COVID-19 Immune Response Fits Into 3 Categories With 'Fundamental Differences'

The immune responses of COVID-19 patients fit into three categories, according to a study.

Researchers studied blood samples and health data from 125 COVID-19 patients hospitalized at the University of Pennsylvania, as well as 46 people who had recovered from the disease, and 70 healthy donors.

Most of the patients had symptoms when they were diagnosed with COVID-19, and around 30 percent ended up needing a ventilator to breathe. Eighteen of the participants died over the course of the study, which was published in the journal Science.

The team analysed the blood samples in their entirety, as well as specific white blood cells which are part of the immune system. They tried to find patterns with different immune cells and clinical features, and came up with thousands of different combinations which could be studied mathematically.

By looking for around 200 immune and 50 clinical features in the patients, they identified what they called three "immunotypes" or categories.
The three immunotypes were categorized according to the types and strengths, or lack thereof, of the immune cells that were activated in response to the coronavirus infection. The first two types were related to the activity of white blood cells known as T-Cells.

The third group was characterized by a lack of detectable white blood cells, suggesting this part of the immune system didn't activate in these patients, according to the study.

"These immunotypes may reflect fundamental differences in the ways patients respond to SARS-CoV2 infection," the authors wrote, referring to the name of the COVID-19-causing coronavirus.

Co-author Dr. Nuala J. Meyer, associate professor of medicine at the University of Pennsylvania, told Newsweek patients who were critically ill and needed a ventilator to breathe or very high levels of oxygen support showed all three patterns. The first immunotype showed signs of imbalanced immune responses and some main drivers linked with higher levels of organ failure.

The third immunotype appeared to have a lower risk of becoming seriously ill, she said.

The study draws attention to how different the immune responses of COVID-19 patients are, and starts to identify patients that may be more favorable and unfavorable, Meyer said. She was surprised by "the breadth of abnormalities across the immune system" the virus can set off.

Her team were motivated to profile the immune systems of their sickest patients and those who had recovered from COVID-19 "to lay the foundation for more informed treatment."

"The medical and scientific community faced a very humbling realization that we really didn't understand why patients with SARS-CoV2 were experiencing such severe and dramatic pneumonia, and such a high frequency of severe acute respiratory distress syndrome (ARDS). ARDS is a life-threatening condition where fluid leaks in the lungs," she said.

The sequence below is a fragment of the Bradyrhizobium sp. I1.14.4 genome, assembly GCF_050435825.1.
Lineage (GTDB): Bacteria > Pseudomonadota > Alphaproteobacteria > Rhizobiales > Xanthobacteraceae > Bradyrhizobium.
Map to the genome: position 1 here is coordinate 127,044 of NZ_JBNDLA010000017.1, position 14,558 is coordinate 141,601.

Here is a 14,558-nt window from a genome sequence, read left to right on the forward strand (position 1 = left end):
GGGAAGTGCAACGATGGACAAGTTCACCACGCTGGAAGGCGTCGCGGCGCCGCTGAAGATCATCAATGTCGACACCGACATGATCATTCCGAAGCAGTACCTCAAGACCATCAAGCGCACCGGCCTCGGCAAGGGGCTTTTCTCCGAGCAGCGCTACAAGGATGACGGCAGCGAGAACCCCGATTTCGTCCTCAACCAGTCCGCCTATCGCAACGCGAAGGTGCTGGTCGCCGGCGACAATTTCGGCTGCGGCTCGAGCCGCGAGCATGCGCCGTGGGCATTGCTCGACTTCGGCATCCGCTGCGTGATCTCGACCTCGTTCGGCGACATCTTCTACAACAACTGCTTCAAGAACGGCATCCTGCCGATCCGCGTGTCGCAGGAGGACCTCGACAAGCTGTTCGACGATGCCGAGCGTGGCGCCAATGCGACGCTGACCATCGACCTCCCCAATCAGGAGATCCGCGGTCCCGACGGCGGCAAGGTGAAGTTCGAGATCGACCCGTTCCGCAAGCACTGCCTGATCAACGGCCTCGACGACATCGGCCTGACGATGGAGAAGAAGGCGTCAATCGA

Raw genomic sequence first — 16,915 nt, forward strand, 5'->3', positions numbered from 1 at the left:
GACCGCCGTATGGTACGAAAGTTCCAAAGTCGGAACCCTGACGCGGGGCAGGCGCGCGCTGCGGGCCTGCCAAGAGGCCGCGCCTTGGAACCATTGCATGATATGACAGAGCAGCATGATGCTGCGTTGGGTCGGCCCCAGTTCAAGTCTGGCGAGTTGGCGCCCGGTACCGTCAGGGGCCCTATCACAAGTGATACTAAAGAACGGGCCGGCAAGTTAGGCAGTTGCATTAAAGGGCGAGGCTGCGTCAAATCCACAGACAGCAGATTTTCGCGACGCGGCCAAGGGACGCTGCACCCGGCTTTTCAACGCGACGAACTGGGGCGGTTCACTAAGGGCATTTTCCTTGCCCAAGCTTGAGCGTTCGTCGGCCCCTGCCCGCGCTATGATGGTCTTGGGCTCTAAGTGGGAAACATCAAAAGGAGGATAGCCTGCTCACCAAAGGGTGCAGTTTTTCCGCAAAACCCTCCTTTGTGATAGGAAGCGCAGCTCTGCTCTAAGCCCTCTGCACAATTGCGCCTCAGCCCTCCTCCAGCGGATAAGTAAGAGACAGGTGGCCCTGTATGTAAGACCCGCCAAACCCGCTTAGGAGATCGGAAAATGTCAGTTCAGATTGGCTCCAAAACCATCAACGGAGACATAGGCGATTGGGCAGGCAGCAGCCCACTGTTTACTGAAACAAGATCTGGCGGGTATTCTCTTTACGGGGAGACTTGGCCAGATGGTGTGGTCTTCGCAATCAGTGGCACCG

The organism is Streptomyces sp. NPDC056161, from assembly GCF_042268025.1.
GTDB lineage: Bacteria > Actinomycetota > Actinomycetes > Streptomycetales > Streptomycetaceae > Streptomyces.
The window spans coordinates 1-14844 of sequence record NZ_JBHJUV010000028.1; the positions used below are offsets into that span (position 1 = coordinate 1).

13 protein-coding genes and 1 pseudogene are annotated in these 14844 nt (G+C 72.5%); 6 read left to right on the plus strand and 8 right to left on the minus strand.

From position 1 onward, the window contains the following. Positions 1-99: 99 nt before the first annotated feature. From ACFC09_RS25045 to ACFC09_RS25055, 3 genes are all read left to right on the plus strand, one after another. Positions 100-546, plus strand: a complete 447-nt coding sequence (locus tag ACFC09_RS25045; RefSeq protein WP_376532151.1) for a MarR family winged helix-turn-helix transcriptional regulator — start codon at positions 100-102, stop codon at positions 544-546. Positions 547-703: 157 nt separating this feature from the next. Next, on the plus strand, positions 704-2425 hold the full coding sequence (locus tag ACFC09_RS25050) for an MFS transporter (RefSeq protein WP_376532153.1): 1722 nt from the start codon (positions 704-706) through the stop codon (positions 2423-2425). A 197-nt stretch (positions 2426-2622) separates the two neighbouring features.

It has always been thought that severe pneumonia causing ARDS has to do with a problem in the immune response to infection, Meyer said. "And yet the prospect of intervening on the immune response without better knowledge of how the immune reaction was abnormal was frightening, in that we could do more harm than good."

"This virus has the potential to impact almost every part of the immune system yet there are some patients in whom it barely perturbs any aspect," she said.

Meyer said their study is "quite large for this type of very deep immune profiling." But "since humans are so diverse, larger and more diverse populations are always helpful."

It will also be important to understand how treatments modify the immune response, she said.

Professor Daniel Altmann of the Department of Medicine at the U.K.'s Imperial College London, who did not work on the study, told Newsweek the study "is an impressive and important step forward.

The patterns the team found "should be valuable both as a biomarker to predict those patients likely to do badly, and as an inroad into new therapeutic strategies."

Meyer said the team started working on their research "as the pandemic started to affect the West Coast and New York, and enrolled the first subject in mid-March.

"It has been a full-time, around the clock effort for the last four months, and we continue to work on this daily," Meyer said.

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Blood samples to test for COVID-19 antibodies sit on a table at a clinic in Moscow on May 15, 2020. VASILY MAXIMOV/AFP via Getty Images